Medical malpractice and the thyroid gland

Daniel D. Lydiatt

Research output: Contribution to journalArticlepeer-review

68 Scopus citations


Background. A medical malpractice litigation "crisis" exists in this country. Analyzing litigation trends through verdict summaries may help understand causes. Methods. Jury verdict reviews from 1987-2000 were obtained from a computerized database. Reviews compile data on defendants, plaintiffs, allegations of wrongdoing, and verdict summaries. Results. Thirty suits from nine states occurred. Plaintiffs were women in 80% of the cases, with a median age of 41. Fifty percent of patients (15 of 30) had a bad outcome, (9 of 30 dead, 4 of 30 with neurologic deficits, 1 blind, and 1 alive with cancer). Thirty percent alleged surgical complications, mostly recurrent laryngeal nerve injury, and 75% of cancer patients alleged a delay, either through falsely negative biopsies or no biopsy taken. Respiratory events occurred in 43% and frequently resulted in large awards. Conclusions. The liberal use of fine-needle aspiration and documentation of surgical risks may help reduce litigation. Complications and bad outcomes do not indicate negligence. Analysis may contribute to risk management strategies or litigation reform.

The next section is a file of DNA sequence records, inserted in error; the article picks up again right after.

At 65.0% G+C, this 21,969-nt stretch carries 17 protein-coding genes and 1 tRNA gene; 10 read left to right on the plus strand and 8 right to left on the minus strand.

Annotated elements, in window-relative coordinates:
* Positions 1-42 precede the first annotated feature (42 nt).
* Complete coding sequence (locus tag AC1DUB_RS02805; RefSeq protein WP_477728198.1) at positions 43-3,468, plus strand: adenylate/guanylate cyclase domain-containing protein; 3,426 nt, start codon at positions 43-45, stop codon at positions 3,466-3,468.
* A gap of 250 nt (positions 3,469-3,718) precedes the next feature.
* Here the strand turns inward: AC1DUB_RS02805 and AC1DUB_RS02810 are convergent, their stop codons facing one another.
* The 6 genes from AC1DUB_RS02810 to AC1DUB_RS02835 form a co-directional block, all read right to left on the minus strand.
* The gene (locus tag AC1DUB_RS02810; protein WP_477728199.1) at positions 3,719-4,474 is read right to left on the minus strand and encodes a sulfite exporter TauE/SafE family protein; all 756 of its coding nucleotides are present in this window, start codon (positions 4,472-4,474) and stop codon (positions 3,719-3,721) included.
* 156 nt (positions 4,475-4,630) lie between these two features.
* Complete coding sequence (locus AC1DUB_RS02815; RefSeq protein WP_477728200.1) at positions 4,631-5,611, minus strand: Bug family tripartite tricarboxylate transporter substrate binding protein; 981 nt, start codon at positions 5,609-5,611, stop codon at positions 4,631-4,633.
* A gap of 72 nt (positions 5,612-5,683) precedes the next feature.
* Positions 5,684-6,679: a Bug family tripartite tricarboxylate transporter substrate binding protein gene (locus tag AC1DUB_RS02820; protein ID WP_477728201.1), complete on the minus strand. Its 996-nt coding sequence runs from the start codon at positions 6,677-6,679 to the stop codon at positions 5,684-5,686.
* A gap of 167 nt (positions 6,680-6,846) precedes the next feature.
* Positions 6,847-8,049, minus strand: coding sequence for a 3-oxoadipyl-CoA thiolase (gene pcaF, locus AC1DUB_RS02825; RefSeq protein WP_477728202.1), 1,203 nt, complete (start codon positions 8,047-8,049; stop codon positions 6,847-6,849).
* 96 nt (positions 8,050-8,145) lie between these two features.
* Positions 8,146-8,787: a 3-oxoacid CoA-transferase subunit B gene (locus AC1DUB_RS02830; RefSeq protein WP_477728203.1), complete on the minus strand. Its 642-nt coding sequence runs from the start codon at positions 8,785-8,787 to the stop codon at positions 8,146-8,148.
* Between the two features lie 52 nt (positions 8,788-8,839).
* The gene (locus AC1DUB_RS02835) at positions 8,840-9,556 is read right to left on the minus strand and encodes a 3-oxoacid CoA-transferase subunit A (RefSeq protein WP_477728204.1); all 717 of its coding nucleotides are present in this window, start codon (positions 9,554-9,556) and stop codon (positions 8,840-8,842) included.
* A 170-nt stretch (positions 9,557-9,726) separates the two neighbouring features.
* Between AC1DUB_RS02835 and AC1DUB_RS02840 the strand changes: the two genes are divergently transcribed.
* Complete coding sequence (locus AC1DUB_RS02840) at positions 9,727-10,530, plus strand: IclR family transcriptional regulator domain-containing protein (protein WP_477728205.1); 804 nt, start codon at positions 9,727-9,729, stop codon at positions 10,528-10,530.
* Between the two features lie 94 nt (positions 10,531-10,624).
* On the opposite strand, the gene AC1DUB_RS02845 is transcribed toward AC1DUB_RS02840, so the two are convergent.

Original languageEnglish (US)
Pages (from-to)429-431
Number of pages3
JournalHead and Neck
Issue number6
StatePublished - Jun 1 2003


  • Malpractice
  • Thyroid

ASJC Scopus subject areas

  • Otorhinolaryngology


Dive into the research topics of 'Medical malpractice and the thyroid gland'. Together they form a unique fingerprint.

Cite this